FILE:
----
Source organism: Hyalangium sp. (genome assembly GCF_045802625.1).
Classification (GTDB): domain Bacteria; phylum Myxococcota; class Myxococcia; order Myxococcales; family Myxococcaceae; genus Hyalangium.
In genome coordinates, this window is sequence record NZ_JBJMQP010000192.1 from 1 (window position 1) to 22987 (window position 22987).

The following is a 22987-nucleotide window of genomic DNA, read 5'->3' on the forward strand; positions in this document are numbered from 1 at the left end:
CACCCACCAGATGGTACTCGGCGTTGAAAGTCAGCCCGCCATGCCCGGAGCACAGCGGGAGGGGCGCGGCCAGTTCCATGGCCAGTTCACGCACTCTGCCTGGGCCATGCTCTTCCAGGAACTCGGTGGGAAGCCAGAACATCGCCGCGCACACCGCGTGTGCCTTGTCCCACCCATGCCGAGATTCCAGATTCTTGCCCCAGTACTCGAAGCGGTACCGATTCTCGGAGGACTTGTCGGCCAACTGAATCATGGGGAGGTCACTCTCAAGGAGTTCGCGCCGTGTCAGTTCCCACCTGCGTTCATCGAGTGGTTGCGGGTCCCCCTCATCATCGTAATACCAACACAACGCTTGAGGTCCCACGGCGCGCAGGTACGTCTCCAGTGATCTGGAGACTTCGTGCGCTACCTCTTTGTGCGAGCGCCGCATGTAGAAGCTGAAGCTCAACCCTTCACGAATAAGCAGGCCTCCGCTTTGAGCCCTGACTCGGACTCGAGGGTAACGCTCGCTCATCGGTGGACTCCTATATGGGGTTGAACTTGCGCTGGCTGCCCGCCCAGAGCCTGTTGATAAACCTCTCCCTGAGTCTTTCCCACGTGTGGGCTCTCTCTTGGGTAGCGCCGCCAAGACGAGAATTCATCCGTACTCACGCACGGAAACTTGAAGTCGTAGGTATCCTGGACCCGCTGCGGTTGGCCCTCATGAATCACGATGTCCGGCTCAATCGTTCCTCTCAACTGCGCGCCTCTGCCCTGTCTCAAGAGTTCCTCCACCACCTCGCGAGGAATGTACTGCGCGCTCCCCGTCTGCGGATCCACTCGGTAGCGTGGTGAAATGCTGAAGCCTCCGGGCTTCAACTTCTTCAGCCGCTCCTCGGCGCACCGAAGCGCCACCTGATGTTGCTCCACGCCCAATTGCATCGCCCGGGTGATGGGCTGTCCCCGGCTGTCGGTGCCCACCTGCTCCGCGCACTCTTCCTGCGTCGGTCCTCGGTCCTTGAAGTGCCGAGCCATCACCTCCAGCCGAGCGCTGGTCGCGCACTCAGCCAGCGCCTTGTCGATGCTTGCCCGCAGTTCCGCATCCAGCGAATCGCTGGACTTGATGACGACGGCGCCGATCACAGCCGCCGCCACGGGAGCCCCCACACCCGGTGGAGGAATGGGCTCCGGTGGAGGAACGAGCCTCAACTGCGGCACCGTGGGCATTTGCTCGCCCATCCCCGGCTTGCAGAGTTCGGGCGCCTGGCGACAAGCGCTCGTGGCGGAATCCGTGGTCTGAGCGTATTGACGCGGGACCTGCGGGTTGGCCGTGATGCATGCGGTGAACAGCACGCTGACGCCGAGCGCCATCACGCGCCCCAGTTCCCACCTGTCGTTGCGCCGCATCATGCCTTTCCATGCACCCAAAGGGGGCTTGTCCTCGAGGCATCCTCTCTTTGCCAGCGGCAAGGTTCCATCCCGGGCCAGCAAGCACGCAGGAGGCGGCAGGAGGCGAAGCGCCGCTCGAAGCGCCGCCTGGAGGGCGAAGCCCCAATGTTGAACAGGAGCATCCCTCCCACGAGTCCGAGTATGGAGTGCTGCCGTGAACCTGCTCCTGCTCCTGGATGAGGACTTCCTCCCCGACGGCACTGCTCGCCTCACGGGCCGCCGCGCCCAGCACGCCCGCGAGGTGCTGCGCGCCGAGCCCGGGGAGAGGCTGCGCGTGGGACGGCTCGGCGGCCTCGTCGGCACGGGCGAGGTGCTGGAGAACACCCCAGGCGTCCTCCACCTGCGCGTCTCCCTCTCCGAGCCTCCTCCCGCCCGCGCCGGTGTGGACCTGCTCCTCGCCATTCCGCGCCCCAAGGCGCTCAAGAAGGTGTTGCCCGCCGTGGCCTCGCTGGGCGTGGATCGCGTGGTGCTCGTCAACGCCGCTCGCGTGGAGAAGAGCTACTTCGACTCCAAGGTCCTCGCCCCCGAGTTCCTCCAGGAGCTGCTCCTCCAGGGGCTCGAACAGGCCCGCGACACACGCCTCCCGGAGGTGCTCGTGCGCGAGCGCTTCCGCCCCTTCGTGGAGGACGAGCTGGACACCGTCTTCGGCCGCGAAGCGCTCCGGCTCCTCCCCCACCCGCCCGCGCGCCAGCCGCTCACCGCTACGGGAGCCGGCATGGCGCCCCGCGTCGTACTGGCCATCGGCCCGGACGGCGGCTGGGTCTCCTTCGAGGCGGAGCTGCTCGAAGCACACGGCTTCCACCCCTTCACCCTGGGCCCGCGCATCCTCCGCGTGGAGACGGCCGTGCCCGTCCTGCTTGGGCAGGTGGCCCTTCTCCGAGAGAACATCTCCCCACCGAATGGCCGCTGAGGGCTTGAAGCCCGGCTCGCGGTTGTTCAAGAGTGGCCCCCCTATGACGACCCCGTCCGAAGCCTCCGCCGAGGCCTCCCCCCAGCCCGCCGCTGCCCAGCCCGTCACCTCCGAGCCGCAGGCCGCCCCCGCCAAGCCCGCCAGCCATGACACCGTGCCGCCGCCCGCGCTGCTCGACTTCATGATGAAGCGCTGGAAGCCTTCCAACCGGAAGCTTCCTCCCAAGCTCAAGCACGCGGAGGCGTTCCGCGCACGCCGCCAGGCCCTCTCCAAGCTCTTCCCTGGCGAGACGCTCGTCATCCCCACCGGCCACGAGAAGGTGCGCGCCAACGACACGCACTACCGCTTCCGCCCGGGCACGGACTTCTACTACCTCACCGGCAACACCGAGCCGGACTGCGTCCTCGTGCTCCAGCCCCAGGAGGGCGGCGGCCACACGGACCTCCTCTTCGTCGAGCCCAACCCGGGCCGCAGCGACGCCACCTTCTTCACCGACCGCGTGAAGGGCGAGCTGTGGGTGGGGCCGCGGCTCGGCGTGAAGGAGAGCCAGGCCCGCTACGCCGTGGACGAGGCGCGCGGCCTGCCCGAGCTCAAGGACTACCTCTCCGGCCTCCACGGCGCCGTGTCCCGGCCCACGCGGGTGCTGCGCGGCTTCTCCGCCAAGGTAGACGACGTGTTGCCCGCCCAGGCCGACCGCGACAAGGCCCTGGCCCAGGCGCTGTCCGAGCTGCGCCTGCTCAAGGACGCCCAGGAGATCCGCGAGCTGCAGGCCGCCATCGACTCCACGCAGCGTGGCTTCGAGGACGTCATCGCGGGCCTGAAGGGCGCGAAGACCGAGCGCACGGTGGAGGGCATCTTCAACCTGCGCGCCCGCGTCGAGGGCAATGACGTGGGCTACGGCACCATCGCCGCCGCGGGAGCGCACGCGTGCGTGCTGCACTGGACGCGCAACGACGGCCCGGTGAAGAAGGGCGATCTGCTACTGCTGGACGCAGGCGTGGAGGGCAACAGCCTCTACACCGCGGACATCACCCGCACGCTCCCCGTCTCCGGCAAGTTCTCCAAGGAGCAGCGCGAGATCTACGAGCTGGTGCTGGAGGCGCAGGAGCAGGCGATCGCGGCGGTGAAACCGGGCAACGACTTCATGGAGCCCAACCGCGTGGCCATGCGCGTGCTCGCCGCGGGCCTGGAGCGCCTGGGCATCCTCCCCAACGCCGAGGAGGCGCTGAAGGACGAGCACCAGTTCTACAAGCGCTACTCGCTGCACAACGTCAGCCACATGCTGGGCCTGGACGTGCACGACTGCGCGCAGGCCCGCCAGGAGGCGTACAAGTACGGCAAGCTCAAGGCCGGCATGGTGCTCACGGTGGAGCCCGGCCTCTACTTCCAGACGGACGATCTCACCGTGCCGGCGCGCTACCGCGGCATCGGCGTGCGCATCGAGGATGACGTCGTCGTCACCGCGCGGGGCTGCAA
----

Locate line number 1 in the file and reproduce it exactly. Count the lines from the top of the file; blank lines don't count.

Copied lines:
Source organism: Hyalangium sp. (genome assembly GCF_045802625.1).